Recently Labour MP Stella Creasy said that money made in the payday lending industry comes at a heavy cost to Britain. Rightfully so. But clearly there is massive need for such quick money. Earlier in the year, research from found that 49 per cent of those who took out a payday loan actually cited their experience as positive, contrary to popular perception, and one in three said they would even take one out again.

A few months ago Citizens Advice said high street banks should step up and provide short-term, micro-loans to fulfil demand for “these kinds of products”. But is it actually better when banks offer similar, predatory, expensive short-term loan products to customers?

Leading banks, particularly across the US, offer payday loan-like schemes that they vehemently defend as products aimed at stopping customers from going to dodgy small shops when in immediate need of cash. Top US lenders such as Wells Fargo (Direct Deposit Advance scheme), US Bank (Checking Account Advance loan), Regions Financial (Ready Advance loan product) to name a few offer short-term, sky-high interest loan products that almost mirror payday loans.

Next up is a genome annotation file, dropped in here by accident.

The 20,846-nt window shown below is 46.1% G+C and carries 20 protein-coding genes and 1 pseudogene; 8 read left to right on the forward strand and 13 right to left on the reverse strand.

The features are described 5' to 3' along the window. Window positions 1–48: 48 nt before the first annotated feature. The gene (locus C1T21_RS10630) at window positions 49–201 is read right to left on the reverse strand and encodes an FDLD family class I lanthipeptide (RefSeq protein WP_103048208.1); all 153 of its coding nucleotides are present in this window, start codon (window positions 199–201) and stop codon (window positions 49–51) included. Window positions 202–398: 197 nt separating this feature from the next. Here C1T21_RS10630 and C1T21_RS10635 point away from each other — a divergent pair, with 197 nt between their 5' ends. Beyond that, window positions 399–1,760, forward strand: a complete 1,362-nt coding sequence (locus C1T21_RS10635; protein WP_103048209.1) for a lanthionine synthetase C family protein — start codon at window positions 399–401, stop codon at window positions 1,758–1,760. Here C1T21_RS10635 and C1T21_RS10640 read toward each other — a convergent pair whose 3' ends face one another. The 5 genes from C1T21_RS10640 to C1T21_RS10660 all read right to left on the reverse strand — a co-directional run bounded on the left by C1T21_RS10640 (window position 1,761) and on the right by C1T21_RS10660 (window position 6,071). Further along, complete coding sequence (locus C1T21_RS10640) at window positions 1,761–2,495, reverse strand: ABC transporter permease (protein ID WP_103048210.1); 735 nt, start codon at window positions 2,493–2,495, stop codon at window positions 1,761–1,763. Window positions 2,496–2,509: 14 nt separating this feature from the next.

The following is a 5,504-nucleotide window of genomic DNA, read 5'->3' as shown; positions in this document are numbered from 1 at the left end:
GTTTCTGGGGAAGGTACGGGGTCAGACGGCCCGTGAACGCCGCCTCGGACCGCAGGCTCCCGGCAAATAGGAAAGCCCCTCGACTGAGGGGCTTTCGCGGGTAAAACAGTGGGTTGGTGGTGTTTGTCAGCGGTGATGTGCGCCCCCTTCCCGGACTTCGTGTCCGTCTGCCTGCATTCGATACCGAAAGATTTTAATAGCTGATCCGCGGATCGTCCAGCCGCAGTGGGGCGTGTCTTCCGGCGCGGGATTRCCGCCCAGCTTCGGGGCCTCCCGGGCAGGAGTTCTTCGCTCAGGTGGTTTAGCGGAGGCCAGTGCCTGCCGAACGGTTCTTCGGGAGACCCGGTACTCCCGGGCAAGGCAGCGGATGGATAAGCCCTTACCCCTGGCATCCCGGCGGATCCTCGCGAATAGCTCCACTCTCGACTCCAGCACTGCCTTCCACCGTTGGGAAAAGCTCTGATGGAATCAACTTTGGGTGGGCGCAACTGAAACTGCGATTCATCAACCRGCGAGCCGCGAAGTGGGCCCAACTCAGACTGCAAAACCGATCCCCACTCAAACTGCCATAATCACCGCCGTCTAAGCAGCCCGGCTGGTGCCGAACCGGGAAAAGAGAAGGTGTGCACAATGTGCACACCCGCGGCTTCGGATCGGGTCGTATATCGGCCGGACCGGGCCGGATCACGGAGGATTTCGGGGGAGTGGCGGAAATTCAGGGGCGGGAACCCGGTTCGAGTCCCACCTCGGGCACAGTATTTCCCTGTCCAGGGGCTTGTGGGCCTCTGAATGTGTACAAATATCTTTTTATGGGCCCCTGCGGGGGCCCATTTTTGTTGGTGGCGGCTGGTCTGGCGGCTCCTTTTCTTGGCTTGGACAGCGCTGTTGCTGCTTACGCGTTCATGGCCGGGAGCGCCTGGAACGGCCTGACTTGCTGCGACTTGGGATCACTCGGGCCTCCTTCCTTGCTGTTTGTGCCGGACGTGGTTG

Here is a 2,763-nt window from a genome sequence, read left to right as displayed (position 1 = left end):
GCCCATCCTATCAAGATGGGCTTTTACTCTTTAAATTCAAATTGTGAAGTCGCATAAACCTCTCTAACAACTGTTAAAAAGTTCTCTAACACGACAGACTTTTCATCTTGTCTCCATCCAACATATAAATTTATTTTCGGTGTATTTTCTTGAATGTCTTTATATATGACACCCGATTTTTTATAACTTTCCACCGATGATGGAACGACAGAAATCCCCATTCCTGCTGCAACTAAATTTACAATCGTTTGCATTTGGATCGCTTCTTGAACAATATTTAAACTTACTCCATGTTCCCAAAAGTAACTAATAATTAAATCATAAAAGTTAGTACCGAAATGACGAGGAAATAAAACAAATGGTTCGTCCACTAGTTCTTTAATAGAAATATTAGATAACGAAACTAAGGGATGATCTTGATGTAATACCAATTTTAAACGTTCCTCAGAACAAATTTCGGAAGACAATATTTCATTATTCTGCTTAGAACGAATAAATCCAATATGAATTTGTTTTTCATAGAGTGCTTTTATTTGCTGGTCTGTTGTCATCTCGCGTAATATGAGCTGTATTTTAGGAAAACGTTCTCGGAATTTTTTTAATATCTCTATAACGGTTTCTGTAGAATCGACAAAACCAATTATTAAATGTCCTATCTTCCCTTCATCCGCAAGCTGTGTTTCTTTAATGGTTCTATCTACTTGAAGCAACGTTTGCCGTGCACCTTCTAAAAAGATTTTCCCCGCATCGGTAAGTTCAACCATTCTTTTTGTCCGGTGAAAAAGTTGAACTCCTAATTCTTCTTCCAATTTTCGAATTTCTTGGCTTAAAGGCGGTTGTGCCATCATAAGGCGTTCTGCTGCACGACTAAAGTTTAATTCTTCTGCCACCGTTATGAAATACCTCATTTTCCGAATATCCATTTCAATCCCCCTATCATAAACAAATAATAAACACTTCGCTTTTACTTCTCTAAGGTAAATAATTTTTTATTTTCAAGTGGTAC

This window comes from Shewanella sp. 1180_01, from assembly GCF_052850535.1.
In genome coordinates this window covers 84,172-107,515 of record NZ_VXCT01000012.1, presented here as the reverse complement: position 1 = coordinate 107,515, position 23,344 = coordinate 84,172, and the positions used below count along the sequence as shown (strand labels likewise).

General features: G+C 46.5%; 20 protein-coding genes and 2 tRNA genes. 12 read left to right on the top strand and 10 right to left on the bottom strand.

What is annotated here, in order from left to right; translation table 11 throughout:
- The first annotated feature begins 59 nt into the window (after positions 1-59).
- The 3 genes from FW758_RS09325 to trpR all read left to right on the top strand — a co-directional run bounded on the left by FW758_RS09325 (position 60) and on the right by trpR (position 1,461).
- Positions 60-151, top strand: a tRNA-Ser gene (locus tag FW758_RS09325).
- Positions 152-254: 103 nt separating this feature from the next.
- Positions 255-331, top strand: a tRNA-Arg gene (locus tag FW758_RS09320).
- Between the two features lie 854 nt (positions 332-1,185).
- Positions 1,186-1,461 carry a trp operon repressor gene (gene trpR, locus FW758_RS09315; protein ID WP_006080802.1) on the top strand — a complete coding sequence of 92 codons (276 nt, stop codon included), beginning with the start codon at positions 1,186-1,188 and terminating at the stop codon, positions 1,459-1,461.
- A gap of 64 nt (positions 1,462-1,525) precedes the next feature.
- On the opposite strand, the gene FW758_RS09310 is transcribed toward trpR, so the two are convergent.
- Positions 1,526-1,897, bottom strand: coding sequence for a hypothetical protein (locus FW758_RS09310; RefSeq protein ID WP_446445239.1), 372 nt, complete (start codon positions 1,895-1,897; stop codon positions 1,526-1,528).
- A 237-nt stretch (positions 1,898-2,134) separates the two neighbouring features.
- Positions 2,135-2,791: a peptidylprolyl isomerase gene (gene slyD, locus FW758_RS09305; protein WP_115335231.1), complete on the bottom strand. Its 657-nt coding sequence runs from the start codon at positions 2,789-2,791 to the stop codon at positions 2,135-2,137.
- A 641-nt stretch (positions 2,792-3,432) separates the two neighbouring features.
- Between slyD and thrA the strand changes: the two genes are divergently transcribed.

Going back a couple of years, the Big Banks Payday Loans report, published by non-profit research and policy organisation, the Centre for Responsible Lending (CRL), in July 2011, revealed that bank payday loans carry an annual percentage rate (APR) of 365 per centbased on the typical loan term of 10 days. The average credit card interest rate, comparatively, in 2011, was just over 13 per cent annually, and the average personal loan from a commercial bank was 11.47 per cent. 

Through bank payday loan rates, consumers pay over $900 in interest to borrow approximately $500 for less than six months, the CRL report calculated. In general, an estimated 12m Americans are annually caught in long-term debt from such loans.